U.S. ARMY GARRISON-HUMPHREYS, South Korea -- Eighth U.S. Army has been located in Seoul since 1953 serving to deter North Korean aggression and defend the Republic of Korea. After 64 years, Eighth Army began a historic new chapter by cutting the red ribbon stretched in front of the new headquarters doors.
The ceremony held at USAG Humphreys, South Korea, July 11, marked the unit's significant transformation and represented its successful relocation from Yongsan to Pyeongtaek. The grand opening of the new General Walton Walker Command Center came after years of extensive efforts. The relocation plan was first decided in 2003 to improve the force posture and operational efficiency of U.S. Forces Korea.
In conjunction with the ribbon cutting, Eighth Army took the opportunity to unveil the statue of the late Gen. Walton Walker, a symbol of Eighth Army's legacy and commitment to the Republic of Korea. They also paid tribute and honored the memory of Walker with the firing of canons in the presence of the Walker family.
Walker was the second Eighth Army commanding general who established a defensive perimeter and drove the North Korean Army north of the 38th parallel during the Korean War. He was killed in a jeep accident in 1950 and posthumously promoted to the rank of general a year later.
Samuel Walker, Gen. Walker's great grandson, served as a guest speaker on behalf of his family. Walker said he tried to paint a picture of who his great grandfather was and truly understand him.
"Gen. Walker did not look the part of a general officer," Walker said. "He stood barely five-feet-five-inches tall, he was not in great shape. But what he lacked in stature and traditional military bearing, he made up for with tenacity, determination and grit."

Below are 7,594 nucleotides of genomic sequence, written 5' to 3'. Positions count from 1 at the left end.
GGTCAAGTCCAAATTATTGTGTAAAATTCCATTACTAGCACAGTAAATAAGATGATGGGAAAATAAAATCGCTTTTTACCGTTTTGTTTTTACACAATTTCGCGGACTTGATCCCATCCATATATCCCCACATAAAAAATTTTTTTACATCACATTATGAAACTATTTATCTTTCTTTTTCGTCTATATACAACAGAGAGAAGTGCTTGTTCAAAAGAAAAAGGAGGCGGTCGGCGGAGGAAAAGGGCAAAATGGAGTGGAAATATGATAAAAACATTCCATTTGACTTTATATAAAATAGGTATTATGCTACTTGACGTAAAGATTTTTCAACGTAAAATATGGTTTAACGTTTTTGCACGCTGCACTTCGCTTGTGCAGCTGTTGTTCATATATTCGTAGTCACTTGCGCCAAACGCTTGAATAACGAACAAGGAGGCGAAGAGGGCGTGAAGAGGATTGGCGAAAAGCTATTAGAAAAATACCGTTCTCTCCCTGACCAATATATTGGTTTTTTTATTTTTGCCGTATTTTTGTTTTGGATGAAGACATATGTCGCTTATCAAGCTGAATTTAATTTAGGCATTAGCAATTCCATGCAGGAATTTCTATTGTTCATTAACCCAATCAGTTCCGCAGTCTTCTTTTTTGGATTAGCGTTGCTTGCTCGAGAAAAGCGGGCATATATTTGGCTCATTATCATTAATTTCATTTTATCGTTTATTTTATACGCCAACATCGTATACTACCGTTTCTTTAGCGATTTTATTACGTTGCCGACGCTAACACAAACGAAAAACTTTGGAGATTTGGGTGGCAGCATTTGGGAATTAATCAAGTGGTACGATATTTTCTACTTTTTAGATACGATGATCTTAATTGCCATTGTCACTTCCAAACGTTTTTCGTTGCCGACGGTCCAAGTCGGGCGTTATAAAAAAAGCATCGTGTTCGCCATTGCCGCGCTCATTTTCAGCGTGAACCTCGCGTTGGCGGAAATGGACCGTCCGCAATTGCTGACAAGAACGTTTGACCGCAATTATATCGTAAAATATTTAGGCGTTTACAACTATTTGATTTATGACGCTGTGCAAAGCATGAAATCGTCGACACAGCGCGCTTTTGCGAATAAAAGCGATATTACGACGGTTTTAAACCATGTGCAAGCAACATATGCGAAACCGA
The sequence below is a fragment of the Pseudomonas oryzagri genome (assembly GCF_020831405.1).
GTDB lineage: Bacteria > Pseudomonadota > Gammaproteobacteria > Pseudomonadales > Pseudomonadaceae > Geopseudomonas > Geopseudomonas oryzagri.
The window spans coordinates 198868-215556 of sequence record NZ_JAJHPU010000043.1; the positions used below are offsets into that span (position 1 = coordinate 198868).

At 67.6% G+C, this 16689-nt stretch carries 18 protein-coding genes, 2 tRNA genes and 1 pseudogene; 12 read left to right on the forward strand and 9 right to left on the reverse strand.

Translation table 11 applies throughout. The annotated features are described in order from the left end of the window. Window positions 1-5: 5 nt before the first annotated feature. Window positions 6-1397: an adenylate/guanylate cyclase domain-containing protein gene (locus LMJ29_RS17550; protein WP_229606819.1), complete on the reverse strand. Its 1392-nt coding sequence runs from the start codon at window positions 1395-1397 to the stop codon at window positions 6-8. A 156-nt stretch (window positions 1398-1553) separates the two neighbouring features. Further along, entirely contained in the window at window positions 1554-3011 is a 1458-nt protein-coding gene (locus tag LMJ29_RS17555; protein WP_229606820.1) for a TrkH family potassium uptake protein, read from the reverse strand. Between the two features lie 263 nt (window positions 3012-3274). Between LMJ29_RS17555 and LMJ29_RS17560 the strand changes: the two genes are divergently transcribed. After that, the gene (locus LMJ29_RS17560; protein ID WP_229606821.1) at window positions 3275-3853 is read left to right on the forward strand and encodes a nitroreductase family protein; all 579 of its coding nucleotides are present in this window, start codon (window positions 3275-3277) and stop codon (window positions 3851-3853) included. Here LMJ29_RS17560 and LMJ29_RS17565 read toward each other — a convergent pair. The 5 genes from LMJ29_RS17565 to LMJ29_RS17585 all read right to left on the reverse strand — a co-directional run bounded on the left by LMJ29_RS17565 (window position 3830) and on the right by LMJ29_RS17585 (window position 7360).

Walker also praised and expressed his respect for noncommissioned officers today who resemble Gen. Walker in various aspects.
"The themes of Gen. Walker's extraordinary life are important to me personally," said Walker. "But more than that, I think they are relevant to today's military. Gen. Walker's attitude, his attention to detail, his mastery of tactics and his hands on leadership style remind me of the amazing noncommissioned officers that I worked with in my short military career."
Walker said his great grandfather was not perfect and stressed the inspiration his legacy gives us.
"Gen. Walker's life and his legacy underscore the fact that sometimes history is written by the unlikely characters, the misfits or the outsiders," Walker said. "Sometimes history chooses you, not the other way around."
Eighth Army Commanding General Lt. Gen. Thomas S. Vandal explained the reason behind the name of the headquarters and the implied meaning of celebrating his legacy.
"What could be more appropriate for the new headquarters than to name a state-of-the-art building after the historic leader who left us such a proud legacy for all of us," said Vandal. "Commemorating one of the most influential military leaders in both the U.S. and Korean history reaffirms our bilateral alliance, enduring commitment to the alliance and the transformation of the USFK footprint on the peninsula."